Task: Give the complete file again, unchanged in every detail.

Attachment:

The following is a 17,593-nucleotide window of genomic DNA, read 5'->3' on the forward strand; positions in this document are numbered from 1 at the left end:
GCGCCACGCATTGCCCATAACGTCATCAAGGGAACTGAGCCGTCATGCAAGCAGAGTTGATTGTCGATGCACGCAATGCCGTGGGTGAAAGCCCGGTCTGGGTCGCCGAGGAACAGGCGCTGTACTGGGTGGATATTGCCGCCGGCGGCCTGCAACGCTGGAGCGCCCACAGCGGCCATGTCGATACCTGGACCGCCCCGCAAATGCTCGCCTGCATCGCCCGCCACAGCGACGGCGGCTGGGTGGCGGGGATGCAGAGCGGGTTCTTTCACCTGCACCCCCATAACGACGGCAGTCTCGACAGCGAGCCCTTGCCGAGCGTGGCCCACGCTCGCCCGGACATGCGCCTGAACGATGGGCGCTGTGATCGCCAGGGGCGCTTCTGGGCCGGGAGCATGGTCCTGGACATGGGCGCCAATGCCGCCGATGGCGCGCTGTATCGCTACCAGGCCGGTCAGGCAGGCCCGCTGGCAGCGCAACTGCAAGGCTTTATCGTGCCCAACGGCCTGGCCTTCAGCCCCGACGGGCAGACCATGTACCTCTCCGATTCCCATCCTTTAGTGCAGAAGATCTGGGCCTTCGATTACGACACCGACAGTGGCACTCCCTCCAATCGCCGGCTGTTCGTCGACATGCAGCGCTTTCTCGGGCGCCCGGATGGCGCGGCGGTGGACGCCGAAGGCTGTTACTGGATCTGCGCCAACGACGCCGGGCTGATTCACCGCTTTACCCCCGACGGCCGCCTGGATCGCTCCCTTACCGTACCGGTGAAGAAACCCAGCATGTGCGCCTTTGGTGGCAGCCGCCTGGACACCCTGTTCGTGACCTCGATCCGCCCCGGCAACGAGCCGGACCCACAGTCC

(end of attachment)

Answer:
The following is a 17,593-nucleotide window of genomic DNA, read 5'->3' on the forward strand; positions in this document are numbered from 1 at the left end:
GCGCCACGCATTGCCCATAACGTCATCAAGGGAACTGAGCCGTCATGCAAGCAGAGTTGATTGTCGATGCACGCAATGCCGTGGGTGAAAGCCCGGTCTGGGTCGCCGAGGAACAGGCGCTGTACTGGGTGGATATTGCCGCCGGCGGCCTGCAACGCTGGAGCGCCCACAGCGGCCATGTCGATACCTGGACCGCCCCGCAAATGCTCGCCTGCATCGCCCGCCACAGCGACGGCGGCTGGGTGGCGGGGATGCAGAGCGGGTTCTTTCACCTGCACCCCCATAACGACGGCAGTCTCGACAGCGAGCCCTTGCCGAGCGTGGCCCACGCTCGCCCGGACATGCGCCTGAACGATGGGCGCTGTGATCGCCAGGGGCGCTTCTGGGCCGGGAGCATGGTCCTGGACATGGGCGCCAATGCCGCCGATGGCGCGCTGTATCGCTACCAGGCCGGTCAGGCAGGCCCGCTGGCAGCGCAACTGCAAGGCTTTATCGTGCCCAACGGCCTGGCCTTCAGCCCCGACGGGCAGACCATGTACCTCTCCGATTCCCATCCTTTAGTGCAGAAGATCTGGGCCTTCGATTACGACACCGACAGTGGCACTCCCTCCAATCGCCGGCTGTTCGTCGACATGCAGCGCTTTCTCGGGCGCCCGGATGGCGCGGCGGTGGACGCCGAAGGCTGTTACTGGATCTGCGCCAACGACGCCGGGCTGATTCACCGCTTTACCCCCGACGGCCGCCTGGATCGCTCCCTTACCGTACCGGTGAAGAAACCCAGCATGTGCGCCTTTGGTGGCAGCCGCCTGGACACCCTGTTCGTGACCTCGATCCGCCCCGGCAACGAGCCGGACCCACAGTCC